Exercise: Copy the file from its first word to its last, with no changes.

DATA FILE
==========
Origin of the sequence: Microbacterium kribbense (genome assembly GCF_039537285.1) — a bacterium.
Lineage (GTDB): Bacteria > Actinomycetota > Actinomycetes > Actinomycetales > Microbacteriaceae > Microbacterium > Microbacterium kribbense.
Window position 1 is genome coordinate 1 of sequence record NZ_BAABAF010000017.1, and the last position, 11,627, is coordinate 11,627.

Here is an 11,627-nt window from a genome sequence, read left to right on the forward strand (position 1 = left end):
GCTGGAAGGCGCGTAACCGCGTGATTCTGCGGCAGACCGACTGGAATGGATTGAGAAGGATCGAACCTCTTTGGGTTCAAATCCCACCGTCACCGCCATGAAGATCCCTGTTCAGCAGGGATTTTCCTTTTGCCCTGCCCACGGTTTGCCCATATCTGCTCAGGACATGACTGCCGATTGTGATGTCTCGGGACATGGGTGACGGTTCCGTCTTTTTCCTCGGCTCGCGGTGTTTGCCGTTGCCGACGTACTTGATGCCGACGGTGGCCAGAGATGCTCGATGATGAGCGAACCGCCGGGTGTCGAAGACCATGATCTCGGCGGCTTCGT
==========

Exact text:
Origin of the sequence: Microbacterium kribbense (genome assembly GCF_039537285.1) — a bacterium.
Lineage (GTDB): Bacteria > Actinomycetota > Actinomycetes > Actinomycetales > Microbacteriaceae > Microbacterium > Microbacterium kribbense.
Window position 1 is genome coordinate 1 of sequence record NZ_BAABAF010000017.1, and the last position, 11,627, is coordinate 11,627.

Here is an 11,627-nt window from a genome sequence, read left to right on the forward strand (position 1 = left end):
GCTGGAAGGCGCGTAACCGCGTGATTCTGCGGCAGACCGACTGGAATGGATTGAGAAGGATCGAACCTCTTTGGGTTCAAATCCCACCGTCACCGCCATGAAGATCCCTGTTCAGCAGGGATTTTCCTTTTGCCCTGCCCACGGTTTGCCCATATCTGCTCAGGACATGACTGCCGATTGTGATGTCTCGGGACATGGGTGACGGTTCCGTCTTTTTCCTCGGCTCGCGGTGTTTGCCGTTGCCGACGTACTTGATGCCGACGGTGGCCAGAGATGCTCGATGATGAGCGAACCGCCGGGTGTCGAAGACCATGATCTCGGCGGCTTCGT